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The mess in Iraq proves Obama was right to leave

Win McNamee

Iraq's government draws support from the country's majority Shiite community, possesses the considerable advantages of being an internationally recognized sovereign state, has access to vast oil revenue, and is able to avail itself of weapons and training provided by the United States of America during a years-long period of tutelage.

So why is it unable to field a military force capable of standing up to the numerically smaller, poorer, worse-equipped, and less-trained fighters of the Islamic State of Iraq and the Levant (ISIS)? Congressional Republicans know the answer: Barack Obama.

"Everybody in his national security team, including the chairman of the Joint Chiefs of Staff, ought to be replaced," said John McCain.

"It appears to me that the chickens are coming home to roost for our policy of not leaving anybody there to be a stabilizing force," according to Senator Roy Blunt.

Many pundits agree. Reihan Salam argues that keeping American military forces in Iraq would have simultaneously strengthened the central government while also restraining it from undertaking policies that alienated the minority Sunni Arab community. Richard Haas says that "after inheriting an improved Iraq, thanks to the surge undertaken by the George W Bush administration, [Obama] should have pushed harder for a residual US or international force to remain." This force "could have damped local rivalries and trained Iraq's army."

The logic on display here shows the toxic self-justifying nature of American military adventures. If a war accomplishes its stated objectives, that goes to show that war is great. If a war fails to accomplish its stated objectives — as the Bush-era surge miserably failed to produce a durable political settlement in Iraq — then that simply proves that more war was called for.

But there is simply no reason to believe that the presence of American soldiers in Iraq makes a durable political settlement more likely, and there never has been. If eight years weren't enough, why would one more — or two more or twenty more — be the key to success?

The truth is the opposite. The speed with which the apparent gains of the surge melted away in the face of Iraq's entrenched domestic political problems underscores how futile the US-led campaign there was.

The US military is the finest military in the world, the sharp spear of the mightiest empire in human history. But the considerable virtues of America's fighting forces do not give it any particular expertise in micro-managing Iraqi politics. And the fundamentals in Iraq have simply never been very good for a peaceful and democratic settlement. The country is not only divided between sectarian groups, but sandwiched between two rival regional powers, with Iran tending to favor Shiite interests, Saudi Arabia tending to favor Sunni ones, and neither power having any particular interest in democracy and pluralism. Throw in the well-known phenomenon of the oil curse and the country's lack of stable institutions, and you've got a recipe for problems, problems that a bunch of heavily armed young people — no matter how well-intentioned or well-led — are not capable of solving.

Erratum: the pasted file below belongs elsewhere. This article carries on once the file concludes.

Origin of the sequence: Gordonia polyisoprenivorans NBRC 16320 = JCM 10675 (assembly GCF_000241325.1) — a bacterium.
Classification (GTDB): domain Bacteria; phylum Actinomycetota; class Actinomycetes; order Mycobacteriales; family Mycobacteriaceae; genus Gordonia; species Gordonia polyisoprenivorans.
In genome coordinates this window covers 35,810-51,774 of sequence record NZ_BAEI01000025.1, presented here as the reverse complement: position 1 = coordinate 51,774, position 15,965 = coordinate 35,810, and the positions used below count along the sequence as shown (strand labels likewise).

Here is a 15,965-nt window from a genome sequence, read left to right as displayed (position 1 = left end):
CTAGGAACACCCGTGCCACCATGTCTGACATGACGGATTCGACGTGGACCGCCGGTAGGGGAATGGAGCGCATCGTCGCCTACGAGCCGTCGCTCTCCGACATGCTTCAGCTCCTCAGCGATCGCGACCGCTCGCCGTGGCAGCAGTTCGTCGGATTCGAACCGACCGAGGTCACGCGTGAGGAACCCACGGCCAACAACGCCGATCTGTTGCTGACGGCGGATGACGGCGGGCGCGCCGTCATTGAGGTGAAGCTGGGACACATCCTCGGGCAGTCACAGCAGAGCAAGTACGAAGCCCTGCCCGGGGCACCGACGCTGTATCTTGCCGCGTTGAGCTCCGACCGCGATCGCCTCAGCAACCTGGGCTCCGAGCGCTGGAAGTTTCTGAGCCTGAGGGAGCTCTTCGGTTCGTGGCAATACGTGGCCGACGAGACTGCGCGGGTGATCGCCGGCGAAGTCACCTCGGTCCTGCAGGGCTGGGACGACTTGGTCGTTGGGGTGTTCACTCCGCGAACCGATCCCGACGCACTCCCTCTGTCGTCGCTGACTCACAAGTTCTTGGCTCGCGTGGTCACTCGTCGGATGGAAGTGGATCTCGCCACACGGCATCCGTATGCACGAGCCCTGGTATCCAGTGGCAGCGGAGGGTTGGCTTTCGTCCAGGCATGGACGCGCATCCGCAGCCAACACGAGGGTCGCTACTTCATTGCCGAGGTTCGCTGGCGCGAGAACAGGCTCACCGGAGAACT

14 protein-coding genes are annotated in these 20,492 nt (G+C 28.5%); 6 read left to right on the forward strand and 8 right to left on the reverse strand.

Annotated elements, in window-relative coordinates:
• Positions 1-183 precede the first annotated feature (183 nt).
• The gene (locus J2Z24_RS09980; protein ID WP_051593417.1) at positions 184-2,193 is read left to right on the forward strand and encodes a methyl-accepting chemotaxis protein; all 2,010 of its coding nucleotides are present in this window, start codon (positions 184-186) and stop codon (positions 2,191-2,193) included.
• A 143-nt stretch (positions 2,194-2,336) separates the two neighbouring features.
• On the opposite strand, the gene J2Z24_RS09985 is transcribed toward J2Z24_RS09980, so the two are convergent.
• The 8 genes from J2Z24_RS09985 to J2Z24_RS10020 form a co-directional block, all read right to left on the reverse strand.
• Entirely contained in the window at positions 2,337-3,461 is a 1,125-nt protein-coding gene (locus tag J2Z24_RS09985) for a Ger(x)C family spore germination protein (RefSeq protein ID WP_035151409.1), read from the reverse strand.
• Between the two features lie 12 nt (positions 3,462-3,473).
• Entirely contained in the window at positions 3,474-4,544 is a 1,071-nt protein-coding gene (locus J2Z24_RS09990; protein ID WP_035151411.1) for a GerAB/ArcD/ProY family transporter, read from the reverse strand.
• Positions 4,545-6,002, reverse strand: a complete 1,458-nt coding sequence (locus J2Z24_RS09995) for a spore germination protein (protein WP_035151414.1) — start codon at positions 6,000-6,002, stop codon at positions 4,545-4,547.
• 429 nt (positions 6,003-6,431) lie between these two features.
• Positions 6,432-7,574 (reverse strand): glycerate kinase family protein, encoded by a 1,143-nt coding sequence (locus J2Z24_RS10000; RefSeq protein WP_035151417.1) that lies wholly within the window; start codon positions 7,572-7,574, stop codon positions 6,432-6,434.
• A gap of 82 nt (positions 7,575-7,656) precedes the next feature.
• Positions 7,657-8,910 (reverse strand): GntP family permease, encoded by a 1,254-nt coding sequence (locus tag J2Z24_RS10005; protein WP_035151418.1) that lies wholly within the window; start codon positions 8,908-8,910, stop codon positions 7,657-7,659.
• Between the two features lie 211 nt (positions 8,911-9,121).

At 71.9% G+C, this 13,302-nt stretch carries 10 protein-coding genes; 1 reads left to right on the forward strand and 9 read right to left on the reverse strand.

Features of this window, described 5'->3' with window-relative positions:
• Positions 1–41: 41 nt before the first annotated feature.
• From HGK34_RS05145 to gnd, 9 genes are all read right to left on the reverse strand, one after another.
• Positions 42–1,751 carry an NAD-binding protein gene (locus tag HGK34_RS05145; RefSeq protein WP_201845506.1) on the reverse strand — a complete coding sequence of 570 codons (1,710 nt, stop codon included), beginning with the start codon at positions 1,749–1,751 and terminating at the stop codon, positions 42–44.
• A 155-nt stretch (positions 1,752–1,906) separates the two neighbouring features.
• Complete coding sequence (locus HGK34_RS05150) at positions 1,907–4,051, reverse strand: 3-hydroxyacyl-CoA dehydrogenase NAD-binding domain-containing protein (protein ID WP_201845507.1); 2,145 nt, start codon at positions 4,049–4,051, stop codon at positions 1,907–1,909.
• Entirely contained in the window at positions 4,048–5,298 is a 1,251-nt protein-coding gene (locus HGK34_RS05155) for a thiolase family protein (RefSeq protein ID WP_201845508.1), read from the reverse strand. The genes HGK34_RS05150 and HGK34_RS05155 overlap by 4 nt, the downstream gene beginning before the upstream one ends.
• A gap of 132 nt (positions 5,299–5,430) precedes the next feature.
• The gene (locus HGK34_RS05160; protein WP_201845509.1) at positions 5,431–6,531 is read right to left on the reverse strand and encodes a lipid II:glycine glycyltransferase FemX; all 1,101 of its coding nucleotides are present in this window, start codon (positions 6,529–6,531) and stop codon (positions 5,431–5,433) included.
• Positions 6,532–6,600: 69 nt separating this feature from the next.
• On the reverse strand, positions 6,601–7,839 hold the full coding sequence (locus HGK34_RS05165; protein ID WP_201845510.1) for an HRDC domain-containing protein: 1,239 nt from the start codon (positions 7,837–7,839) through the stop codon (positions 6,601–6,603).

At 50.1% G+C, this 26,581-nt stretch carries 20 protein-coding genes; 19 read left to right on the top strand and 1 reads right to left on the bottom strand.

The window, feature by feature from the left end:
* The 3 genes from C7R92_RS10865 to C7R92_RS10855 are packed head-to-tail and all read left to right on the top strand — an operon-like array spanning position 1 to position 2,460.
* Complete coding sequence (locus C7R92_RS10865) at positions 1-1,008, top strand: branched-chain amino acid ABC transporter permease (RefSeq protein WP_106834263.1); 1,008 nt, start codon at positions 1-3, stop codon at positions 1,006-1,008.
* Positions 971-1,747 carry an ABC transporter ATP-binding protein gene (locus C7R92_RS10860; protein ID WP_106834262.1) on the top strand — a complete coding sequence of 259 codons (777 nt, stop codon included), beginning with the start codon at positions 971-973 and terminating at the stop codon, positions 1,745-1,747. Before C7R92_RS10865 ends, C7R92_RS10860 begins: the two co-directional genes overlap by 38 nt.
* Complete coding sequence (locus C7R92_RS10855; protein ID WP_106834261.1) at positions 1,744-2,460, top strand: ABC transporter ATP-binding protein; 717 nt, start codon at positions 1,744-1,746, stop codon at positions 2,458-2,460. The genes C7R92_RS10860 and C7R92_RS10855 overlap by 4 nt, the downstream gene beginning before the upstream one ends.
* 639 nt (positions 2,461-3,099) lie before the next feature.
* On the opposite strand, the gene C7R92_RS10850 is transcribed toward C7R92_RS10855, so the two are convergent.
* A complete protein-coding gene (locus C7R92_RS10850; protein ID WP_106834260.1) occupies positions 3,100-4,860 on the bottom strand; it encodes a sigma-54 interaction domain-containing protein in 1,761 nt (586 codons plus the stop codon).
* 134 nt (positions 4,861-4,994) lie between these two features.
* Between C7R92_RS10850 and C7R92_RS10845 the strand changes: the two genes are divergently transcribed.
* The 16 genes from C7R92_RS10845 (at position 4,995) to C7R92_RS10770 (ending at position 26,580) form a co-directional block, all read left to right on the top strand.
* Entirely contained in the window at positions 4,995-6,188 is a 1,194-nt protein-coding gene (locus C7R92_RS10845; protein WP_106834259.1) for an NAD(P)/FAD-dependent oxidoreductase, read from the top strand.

And of course the reality is that nobody would ever have claimed otherwise (does anyone think a US military occupation would magically produce a stable democracy in Egypt?) except for the fact that American boots were already on the ground in Iraq. But the invasion that led to their presence was a tragic mistake — one driven as we now famously know by the entirely erroneous presupposition that the American people were threatened by Iraq's nonexistent nuclear weapons program.

In the finance world, banks sometimes make bad investments and end up insolvent. Regulators then need to step in and take prompt corrective action to rescue as many of the remaining assets as possible. The reason is that, from a management point of view, once your firm is already insolvent then there's no reason to worry about additional losses. You're going bankrupt and getting fired anyway. The self-interested strategy is to start gambling recklessly with the depositors' remaining money, in desperate hope that you'll strike it lucky and end up back in the black before anyone notices.

That is essentially what we were doing in Iraq for the past ten years.

Nobody would have suggested invading the country for no reason and then mounting an open-ended military occupation in the vague hope that something good would happen. One of the great virtues of Obama's election was that with his hands personally clean of the original sin of invasion, he was able to judge forward-looking policy on the merits. The situation in Iraq was a mess, but a mess that the United States of America was not capable of fixing. That was true in 2003 and it was true when our troops left and it remains true today.

Sending in the Marines and hoping for the best is no more likely to work than keeping the Marines out and hoping for the best, and it never has been. Admitting that we made a mistake and that the wisest course was to cut our losses and get our troops out was one of the best calls Obama ever made.

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